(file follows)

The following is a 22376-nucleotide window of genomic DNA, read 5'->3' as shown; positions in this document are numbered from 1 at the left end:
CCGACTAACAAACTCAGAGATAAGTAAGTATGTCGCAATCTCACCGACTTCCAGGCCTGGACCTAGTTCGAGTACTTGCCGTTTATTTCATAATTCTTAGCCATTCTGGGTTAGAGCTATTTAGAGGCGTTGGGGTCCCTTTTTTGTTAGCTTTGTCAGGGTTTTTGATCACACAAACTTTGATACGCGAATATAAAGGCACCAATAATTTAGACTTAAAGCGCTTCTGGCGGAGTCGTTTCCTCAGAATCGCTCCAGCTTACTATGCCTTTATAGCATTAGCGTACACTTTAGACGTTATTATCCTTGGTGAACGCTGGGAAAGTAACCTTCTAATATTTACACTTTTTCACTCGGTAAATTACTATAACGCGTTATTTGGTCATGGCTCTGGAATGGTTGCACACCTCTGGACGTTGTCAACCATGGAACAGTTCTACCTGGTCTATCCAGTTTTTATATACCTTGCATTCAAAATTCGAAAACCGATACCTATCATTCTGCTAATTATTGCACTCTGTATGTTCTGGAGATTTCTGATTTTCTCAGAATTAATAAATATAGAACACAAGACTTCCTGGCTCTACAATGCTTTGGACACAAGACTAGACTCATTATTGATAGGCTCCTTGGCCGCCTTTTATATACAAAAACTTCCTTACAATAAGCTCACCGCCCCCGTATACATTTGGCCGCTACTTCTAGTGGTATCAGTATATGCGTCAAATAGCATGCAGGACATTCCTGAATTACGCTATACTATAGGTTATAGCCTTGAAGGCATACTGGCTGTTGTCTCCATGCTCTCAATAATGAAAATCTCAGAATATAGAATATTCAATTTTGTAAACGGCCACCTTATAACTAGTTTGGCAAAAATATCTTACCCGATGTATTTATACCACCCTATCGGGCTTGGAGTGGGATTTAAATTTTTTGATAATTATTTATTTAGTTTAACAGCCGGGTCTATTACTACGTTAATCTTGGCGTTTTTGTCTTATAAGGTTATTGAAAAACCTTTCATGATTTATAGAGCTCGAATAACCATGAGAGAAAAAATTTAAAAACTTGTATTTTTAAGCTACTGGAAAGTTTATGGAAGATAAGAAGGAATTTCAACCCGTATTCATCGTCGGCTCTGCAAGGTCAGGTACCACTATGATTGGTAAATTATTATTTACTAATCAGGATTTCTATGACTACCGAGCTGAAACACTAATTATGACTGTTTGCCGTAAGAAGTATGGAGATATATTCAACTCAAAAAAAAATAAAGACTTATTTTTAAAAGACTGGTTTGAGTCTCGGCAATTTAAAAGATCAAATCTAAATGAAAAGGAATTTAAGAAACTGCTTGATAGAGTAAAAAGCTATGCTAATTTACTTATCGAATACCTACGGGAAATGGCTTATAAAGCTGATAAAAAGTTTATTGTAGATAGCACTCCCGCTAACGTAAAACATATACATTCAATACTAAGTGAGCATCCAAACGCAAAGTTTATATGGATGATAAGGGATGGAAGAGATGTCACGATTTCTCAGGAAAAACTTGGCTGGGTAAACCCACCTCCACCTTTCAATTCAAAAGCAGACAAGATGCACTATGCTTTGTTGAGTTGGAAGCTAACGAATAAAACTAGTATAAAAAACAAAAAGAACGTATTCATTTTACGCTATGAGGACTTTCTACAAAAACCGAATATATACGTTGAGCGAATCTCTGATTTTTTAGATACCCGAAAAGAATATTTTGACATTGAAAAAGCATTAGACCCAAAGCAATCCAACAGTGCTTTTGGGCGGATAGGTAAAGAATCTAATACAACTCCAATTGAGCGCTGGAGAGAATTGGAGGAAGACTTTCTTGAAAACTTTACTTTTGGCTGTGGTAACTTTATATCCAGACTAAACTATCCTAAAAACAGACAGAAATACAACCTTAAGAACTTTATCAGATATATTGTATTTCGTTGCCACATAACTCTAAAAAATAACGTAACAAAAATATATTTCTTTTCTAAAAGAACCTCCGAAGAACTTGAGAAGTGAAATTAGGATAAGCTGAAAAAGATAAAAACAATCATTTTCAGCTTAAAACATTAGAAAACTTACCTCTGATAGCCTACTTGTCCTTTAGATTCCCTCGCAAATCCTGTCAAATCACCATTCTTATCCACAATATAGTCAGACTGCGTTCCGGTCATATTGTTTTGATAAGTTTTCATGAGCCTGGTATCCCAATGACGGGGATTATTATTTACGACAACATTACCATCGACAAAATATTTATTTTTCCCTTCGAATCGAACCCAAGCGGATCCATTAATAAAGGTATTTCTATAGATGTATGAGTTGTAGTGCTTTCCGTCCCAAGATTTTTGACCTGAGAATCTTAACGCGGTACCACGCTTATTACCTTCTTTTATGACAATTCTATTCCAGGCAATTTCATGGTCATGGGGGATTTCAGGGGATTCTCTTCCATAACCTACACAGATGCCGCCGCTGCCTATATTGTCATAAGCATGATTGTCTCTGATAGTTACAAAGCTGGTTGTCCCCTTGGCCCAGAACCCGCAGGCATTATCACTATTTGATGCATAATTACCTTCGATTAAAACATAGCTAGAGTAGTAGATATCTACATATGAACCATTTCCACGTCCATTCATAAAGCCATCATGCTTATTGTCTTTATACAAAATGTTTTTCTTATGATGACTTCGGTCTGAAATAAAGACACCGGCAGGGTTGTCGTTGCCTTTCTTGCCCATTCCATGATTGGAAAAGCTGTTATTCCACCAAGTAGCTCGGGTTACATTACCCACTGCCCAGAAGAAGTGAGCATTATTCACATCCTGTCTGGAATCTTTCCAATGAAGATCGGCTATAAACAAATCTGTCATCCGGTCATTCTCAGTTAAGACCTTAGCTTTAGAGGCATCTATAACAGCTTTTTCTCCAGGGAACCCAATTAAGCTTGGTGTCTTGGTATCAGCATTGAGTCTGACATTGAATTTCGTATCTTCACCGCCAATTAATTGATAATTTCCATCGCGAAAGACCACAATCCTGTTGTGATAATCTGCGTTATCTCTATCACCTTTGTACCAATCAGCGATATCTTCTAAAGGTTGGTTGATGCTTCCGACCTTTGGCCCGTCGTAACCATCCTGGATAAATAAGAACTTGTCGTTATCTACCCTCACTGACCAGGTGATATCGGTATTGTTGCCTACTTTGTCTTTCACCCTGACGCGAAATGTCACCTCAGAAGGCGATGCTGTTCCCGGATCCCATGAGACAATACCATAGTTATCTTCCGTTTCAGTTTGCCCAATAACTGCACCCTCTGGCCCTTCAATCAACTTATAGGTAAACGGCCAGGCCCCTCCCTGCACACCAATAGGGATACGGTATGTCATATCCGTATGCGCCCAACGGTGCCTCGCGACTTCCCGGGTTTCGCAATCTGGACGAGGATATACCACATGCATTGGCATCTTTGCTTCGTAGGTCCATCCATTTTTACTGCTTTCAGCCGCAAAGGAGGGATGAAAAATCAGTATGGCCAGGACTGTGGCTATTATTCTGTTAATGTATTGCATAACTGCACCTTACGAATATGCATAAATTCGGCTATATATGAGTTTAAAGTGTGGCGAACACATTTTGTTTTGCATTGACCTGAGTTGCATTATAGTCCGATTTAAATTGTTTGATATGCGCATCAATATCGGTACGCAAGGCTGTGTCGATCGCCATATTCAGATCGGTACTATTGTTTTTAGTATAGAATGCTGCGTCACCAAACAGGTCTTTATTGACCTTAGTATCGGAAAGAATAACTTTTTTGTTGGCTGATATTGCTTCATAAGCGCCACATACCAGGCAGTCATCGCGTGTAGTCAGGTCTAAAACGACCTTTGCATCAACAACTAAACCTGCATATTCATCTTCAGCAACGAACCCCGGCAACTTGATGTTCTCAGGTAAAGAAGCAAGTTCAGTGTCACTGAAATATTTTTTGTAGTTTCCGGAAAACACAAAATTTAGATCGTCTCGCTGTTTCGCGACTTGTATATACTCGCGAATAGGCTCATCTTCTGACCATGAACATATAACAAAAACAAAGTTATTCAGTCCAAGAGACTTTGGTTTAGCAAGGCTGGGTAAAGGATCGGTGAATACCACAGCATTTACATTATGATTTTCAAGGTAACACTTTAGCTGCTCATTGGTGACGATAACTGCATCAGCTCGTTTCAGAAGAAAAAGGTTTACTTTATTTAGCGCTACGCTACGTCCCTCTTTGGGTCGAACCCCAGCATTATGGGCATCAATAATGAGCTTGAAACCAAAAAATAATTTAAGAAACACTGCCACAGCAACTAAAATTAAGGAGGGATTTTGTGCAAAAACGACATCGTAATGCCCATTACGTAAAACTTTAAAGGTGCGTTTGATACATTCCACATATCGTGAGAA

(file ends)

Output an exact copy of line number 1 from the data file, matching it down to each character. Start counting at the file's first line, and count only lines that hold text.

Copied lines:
The following is a 22376-nucleotide window of genomic DNA, read 5'->3' as shown; positions in this document are numbered from 1 at the left end: